Brain slice preparations have enabled investigators to make intracellular/whole-cell patch recordings from neurons while applying pharmacological agents but have a disadvantage in that the normal flow of information in neural circuits is disrupted. To test the acute effect of a compound on an individual neuron or the effect of pre-treatment with a drug on the spontaneous firing activity and firing rate of multiple neurons, Acroscell performs a variety of in vivo single-cell recording studies.
Neurons from various parts of the brain can be recorded, including:
Dopamine (substantia nigra and ventral tegmental area)
Histamine (tuberomammillary nucleus)
Norepinephrine (locus coeruleus)
Glutamate pyramidal neurons (prefrontal cortex/hippocampus)
Serotonin (medial raphe nucleus and dorsal raphe nucleus)
Fig. 1 Whole cell and extracellular in vivo recordings of CNs before, during, and after optogenetic activation of PCs
In vivo single unit recordings can be done either intracellularly or extracellularly. While extracellular recordings can only give spike information, intracellular single unit recordings can give information on sub-threshold information, resting potentials and postsynaptic potentials. The use of either technique depends on the specific application and what information is desired.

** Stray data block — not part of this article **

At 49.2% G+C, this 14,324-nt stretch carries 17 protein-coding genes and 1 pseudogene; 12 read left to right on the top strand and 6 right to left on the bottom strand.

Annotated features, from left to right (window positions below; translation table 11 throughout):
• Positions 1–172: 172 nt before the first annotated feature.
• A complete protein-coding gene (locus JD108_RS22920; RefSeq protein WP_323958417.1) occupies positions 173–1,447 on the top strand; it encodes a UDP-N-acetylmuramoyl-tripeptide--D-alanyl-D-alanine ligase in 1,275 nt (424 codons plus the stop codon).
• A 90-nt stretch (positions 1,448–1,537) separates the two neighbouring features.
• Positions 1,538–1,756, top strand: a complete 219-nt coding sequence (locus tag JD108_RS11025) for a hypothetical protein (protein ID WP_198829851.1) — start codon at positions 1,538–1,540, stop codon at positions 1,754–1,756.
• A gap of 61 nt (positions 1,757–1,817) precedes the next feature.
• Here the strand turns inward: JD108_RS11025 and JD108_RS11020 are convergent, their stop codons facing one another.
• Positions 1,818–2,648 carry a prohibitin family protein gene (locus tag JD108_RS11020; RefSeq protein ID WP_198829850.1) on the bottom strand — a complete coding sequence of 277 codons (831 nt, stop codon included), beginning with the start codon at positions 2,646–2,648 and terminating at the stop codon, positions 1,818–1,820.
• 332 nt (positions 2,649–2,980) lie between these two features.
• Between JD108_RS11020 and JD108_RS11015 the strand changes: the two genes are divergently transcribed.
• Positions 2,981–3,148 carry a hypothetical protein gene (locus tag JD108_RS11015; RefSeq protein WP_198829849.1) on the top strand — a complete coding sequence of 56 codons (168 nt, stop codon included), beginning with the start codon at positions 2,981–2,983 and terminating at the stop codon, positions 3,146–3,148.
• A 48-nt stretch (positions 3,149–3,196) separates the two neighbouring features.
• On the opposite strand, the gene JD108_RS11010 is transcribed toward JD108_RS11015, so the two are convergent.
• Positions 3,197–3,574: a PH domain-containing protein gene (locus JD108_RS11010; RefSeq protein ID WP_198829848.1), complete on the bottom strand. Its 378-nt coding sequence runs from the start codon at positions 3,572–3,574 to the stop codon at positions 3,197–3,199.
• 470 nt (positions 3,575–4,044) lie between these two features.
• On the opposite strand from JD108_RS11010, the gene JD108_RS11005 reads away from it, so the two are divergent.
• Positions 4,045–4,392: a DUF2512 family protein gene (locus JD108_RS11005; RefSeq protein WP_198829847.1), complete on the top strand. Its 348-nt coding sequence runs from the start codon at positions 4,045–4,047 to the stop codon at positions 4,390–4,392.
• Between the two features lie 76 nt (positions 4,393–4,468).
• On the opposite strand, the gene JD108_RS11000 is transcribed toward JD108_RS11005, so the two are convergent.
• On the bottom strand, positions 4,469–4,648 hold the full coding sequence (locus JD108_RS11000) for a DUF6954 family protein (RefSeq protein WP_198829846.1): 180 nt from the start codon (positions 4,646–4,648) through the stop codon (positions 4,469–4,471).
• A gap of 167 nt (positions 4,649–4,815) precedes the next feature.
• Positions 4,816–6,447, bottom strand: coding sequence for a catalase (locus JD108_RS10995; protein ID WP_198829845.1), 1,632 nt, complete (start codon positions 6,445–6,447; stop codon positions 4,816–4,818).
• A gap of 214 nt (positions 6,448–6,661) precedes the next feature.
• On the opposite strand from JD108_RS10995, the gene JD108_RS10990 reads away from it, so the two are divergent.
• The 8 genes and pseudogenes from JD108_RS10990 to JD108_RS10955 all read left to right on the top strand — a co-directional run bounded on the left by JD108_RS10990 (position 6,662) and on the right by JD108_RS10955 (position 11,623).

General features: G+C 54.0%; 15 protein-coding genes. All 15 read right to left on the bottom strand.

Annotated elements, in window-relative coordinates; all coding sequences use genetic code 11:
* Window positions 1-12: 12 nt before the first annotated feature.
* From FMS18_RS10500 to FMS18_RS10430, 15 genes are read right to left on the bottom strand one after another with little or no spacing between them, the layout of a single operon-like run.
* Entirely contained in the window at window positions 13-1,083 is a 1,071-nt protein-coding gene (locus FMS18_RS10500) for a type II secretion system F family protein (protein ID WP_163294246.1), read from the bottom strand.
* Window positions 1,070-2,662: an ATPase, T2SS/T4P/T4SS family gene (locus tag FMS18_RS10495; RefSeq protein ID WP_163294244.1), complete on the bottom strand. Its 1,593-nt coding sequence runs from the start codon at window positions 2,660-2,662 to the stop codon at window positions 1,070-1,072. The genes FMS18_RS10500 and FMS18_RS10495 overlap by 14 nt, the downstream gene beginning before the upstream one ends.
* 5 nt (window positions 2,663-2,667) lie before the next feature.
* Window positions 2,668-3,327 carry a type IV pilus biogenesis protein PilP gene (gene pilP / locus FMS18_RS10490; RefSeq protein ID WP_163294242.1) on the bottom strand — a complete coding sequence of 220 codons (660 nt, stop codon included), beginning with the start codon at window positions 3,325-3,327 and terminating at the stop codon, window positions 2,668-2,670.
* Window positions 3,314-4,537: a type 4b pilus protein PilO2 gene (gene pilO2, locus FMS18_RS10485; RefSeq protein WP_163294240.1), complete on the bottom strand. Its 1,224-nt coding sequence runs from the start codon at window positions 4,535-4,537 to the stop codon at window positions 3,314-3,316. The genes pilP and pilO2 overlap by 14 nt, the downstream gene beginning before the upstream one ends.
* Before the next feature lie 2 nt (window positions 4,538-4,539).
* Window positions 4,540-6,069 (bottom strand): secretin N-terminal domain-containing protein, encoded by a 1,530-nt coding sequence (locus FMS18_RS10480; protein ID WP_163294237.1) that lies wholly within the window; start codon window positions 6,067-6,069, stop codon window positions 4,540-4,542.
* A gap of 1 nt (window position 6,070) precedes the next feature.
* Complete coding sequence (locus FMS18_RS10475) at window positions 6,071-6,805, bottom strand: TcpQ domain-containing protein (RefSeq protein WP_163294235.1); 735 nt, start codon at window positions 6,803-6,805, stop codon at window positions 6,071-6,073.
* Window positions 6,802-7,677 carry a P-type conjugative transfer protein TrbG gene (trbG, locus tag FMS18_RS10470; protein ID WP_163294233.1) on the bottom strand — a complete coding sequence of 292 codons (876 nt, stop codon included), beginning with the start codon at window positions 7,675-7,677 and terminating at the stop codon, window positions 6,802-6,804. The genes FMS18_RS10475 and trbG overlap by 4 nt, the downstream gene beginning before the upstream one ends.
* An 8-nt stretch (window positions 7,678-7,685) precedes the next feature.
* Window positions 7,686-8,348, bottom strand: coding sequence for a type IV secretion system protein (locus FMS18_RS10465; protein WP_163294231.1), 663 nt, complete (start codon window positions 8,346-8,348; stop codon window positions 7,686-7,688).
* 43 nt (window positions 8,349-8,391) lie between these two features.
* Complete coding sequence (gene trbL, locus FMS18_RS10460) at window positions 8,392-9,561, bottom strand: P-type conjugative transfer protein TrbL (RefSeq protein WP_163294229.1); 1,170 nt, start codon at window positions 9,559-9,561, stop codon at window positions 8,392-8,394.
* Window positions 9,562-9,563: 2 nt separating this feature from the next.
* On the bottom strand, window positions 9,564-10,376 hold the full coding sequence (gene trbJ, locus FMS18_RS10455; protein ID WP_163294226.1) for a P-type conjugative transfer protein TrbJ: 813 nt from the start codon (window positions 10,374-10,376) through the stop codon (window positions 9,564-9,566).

Intracellular single unit recordings provide much more information on single neuron discharges. They can give information on steady and resting membrane voltage, postsynaptic potentials, and spikes (action potentials) from both the axon and cell body.
Extracellular single unit recordings are more suitable for measuring extracellular action potentials. Extracellular recordings can easily measure spike discharge from a neuron with any suitably small electrode. This makes it much easier to obtain these signals in an awake and moving animals.
This involves careful placement of extracellular and intracellular electrodes in a single neuron. The primary use for this is to provide a better understanding of the relationship between intracellular action potentials and extracellular spike recordings.
Witter L, et al. Strength and timing of motor responses mediated by rebound firing in the cerebellar nuclei after Purkinje cell activation. Frontiers in neural circuits. 2013, 7: 133.